Many rural communities near military bases experienced major social changes when, for the first time, large groups of African-Americans or Native-Americans moved in to work at the new plants.
In its early history, the plains around Hastings were home to the earth lodges of the Pawnee tribe, but they were moved to reservations in Oklahoma in 1874-75. By 1940, Hastings as overwhelmingly white.
In November 1942, the construction company moved about 100 Sioux and Chippewa Indians into Hastings to work on the depot. The next month, the Navy announced that 400 “colored” sailors would be stationed in Hastings with an unknown number of black civilian workers. Within a week, the Hastings city council was discussing what to do with the Indians and Negroes.
The biggest official issues were housing and recreational opportunities. The Native Americans were provided only tents at the base, and the depot apparently provided no recreational facilities for them. Some residents recall that the Indians hung around the post office where they felt safe amongst other “federal people.” They had good reason to feel alienated from the general community. The newspaper article announcing their arrival had described them as “braves … on the warpath.”
The black soldiers were a different problem. There were more of them and they were going to in Hastings “for the duration.” So, the city of Hastings supported segregated housing and recreation facilities for them. Two new housing developments were built on the outskirts of the town. Still, nearby residents wrote in to the newspaper saying, “We … don’t care about housing Negroes.”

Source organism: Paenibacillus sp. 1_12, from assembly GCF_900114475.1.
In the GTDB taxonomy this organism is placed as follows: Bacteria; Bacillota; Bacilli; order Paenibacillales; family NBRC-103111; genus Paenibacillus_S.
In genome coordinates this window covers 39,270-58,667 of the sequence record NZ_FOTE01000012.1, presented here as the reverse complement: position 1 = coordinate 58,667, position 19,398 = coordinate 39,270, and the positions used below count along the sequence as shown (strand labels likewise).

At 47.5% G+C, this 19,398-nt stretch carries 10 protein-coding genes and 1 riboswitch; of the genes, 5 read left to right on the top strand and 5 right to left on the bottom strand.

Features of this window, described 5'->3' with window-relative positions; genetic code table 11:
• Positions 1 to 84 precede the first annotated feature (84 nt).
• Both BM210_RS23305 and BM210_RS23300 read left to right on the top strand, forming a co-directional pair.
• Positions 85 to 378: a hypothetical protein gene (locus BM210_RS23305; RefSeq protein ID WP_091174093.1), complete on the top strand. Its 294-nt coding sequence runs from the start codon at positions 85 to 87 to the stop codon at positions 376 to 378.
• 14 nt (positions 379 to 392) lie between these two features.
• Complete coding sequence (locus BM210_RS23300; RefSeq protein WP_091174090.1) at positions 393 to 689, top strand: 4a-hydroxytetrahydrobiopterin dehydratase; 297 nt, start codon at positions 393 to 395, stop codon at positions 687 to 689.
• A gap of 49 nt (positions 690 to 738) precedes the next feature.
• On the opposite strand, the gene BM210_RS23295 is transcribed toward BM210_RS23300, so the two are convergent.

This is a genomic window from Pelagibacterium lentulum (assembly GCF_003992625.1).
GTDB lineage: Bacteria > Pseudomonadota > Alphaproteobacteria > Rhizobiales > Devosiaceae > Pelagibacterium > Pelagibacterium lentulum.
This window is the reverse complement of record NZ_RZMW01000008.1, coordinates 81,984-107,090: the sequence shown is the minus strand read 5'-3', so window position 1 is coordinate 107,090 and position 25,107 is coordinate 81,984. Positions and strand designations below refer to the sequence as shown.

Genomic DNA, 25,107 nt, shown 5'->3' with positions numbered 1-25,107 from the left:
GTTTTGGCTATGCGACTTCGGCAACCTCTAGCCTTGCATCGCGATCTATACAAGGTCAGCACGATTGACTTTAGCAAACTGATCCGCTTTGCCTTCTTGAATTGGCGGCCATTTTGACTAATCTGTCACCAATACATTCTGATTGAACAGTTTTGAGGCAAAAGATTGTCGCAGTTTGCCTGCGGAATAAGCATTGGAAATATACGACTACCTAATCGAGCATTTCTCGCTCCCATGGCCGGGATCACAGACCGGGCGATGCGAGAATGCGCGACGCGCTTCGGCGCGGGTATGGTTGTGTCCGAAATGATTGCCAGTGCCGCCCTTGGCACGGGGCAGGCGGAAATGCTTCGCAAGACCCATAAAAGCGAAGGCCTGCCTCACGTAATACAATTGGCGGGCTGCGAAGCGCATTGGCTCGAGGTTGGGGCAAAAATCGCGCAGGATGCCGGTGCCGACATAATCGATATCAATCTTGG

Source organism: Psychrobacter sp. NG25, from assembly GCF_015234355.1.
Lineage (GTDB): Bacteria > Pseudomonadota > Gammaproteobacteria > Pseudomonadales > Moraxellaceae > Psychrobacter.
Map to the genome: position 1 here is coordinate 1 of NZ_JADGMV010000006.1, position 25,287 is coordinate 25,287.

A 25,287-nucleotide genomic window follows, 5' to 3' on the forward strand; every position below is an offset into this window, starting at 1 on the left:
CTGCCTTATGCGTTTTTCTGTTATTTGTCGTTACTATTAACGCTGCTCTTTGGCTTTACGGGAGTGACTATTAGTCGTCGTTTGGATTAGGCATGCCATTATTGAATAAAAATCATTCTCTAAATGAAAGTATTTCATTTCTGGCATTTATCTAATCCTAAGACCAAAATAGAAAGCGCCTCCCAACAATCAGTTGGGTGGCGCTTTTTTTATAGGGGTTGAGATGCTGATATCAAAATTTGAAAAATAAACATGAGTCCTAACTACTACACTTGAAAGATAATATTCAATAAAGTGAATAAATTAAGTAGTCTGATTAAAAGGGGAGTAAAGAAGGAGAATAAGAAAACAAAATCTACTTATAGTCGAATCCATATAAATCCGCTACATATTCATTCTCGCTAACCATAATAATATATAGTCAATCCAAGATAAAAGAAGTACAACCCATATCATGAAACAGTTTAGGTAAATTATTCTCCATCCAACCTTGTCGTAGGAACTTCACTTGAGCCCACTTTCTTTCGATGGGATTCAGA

Despite long hours at the plant, Hastings was still concerned about what black workers would do with their free time in the evenings and on weekends. Implicitly, the city fathers didn’t want the workers in the same bars and recreation facilities as ordinary residents. So, at first, the Navy bought farm cattle trucks and trailers, put in some benches and every Friday loaded up black workers to take them to Omaha for the weekend. Omaha was 160 miles away, but it had the largest black community in the state. Later, the plant opened up a USO club on the base, and the city used money from a federal grant to open a recreation facility downtown specifically for black workers. Activities and dances were scheduled, but the area quickly got a reputation for “rowdiness.”
Across America throughout the war, military bases in rural areas created profound changes, both good and bad.
Written by Claudia Reinhardt and Bill Ganzel, the Ganzel Group. A partial bibliography of sources is here.